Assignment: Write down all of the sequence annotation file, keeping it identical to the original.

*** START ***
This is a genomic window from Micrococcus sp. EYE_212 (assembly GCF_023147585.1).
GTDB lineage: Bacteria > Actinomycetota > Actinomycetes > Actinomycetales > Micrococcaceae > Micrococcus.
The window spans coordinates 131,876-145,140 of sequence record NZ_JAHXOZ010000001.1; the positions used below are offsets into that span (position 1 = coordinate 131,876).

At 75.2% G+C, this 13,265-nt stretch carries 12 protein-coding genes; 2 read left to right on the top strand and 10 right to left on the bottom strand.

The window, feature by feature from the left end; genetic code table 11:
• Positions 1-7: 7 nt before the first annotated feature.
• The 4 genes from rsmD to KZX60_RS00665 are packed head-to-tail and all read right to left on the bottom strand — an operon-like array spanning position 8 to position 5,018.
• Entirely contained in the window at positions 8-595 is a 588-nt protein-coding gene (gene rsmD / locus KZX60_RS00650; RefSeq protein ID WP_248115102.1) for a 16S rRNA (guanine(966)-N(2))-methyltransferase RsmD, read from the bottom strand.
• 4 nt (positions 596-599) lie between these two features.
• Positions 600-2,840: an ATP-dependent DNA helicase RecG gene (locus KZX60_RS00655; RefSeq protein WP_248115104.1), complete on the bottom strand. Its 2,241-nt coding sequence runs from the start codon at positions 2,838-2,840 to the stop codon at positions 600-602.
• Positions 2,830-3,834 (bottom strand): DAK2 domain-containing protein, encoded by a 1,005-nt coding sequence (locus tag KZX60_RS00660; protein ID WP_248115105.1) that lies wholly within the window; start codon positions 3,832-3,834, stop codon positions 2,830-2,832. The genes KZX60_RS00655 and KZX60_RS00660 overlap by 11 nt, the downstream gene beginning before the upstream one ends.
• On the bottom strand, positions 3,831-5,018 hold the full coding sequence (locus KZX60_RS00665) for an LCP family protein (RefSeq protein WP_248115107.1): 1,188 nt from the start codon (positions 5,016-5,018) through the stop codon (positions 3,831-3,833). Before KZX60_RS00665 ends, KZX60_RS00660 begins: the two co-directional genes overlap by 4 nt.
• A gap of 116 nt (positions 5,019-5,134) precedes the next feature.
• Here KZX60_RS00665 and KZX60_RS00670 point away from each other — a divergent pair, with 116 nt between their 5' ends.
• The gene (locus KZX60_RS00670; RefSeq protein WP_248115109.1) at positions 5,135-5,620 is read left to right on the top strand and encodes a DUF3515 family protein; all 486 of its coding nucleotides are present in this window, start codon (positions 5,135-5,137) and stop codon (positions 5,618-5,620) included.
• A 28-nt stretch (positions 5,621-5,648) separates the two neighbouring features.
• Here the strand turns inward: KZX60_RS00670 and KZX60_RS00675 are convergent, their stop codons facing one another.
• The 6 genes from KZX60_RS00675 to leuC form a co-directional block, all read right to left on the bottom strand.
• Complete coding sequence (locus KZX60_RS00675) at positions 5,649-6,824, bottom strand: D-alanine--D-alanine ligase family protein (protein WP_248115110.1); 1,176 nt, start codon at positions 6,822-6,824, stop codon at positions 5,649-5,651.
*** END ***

This is a genomic window from Micrococcus sp. EYE_212 (assembly GCF_023147585.1).
GTDB lineage: Bacteria > Actinomycetota > Actinomycetes > Actinomycetales > Micrococcaceae > Micrococcus.
The window spans coordinates 131,876-145,140 of sequence record NZ_JAHXOZ010000001.1; the positions used below are offsets into that span (position 1 = coordinate 131,876).

At 75.2% G+C, this 13,265-nt stretch carries 12 protein-coding genes; 2 read left to right on the top strand and 10 right to left on the bottom strand.

The window, feature by feature from the left end; genetic code table 11:
• Positions 1-7: 7 nt before the first annotated feature.
• The 4 genes from rsmD to KZX60_RS00665 are packed head-to-tail and all read right to left on the bottom strand — an operon-like array spanning position 8 to position 5,018.
• Entirely contained in the window at positions 8-595 is a 588-nt protein-coding gene (gene rsmD / locus KZX60_RS00650; RefSeq protein ID WP_248115102.1) for a 16S rRNA (guanine(966)-N(2))-methyltransferase RsmD, read from the bottom strand.
• 4 nt (positions 596-599) lie between these two features.
• Positions 600-2,840: an ATP-dependent DNA helicase RecG gene (locus KZX60_RS00655; RefSeq protein WP_248115104.1), complete on the bottom strand. Its 2,241-nt coding sequence runs from the start codon at positions 2,838-2,840 to the stop codon at positions 600-602.
• Positions 2,830-3,834 (bottom strand): DAK2 domain-containing protein, encoded by a 1,005-nt coding sequence (locus tag KZX60_RS00660; protein ID WP_248115105.1) that lies wholly within the window; start codon positions 3,832-3,834, stop codon positions 2,830-2,832. The genes KZX60_RS00655 and KZX60_RS00660 overlap by 11 nt, the downstream gene beginning before the upstream one ends.
• On the bottom strand, positions 3,831-5,018 hold the full coding sequence (locus KZX60_RS00665) for an LCP family protein (RefSeq protein WP_248115107.1): 1,188 nt from the start codon (positions 5,016-5,018) through the stop codon (positions 3,831-3,833). Before KZX60_RS00665 ends, KZX60_RS00660 begins: the two co-directional genes overlap by 4 nt.
• A gap of 116 nt (positions 5,019-5,134) precedes the next feature.
• Here KZX60_RS00665 and KZX60_RS00670 point away from each other — a divergent pair, with 116 nt between their 5' ends.
• The gene (locus KZX60_RS00670; RefSeq protein WP_248115109.1) at positions 5,135-5,620 is read left to right on the top strand and encodes a DUF3515 family protein; all 486 of its coding nucleotides are present in this window, start codon (positions 5,135-5,137) and stop codon (positions 5,618-5,620) included.
• A 28-nt stretch (positions 5,621-5,648) separates the two neighbouring features.
• Here the strand turns inward: KZX60_RS00670 and KZX60_RS00675 are convergent, their stop codons facing one another.
• The 6 genes from KZX60_RS00675 to leuC form a co-directional block, all read right to left on the bottom strand.
• Complete coding sequence (locus KZX60_RS00675) at positions 5,649-6,824, bottom strand: D-alanine--D-alanine ligase family protein (protein WP_248115110.1); 1,176 nt, start codon at positions 6,822-6,824, stop codon at positions 5,649-5,651.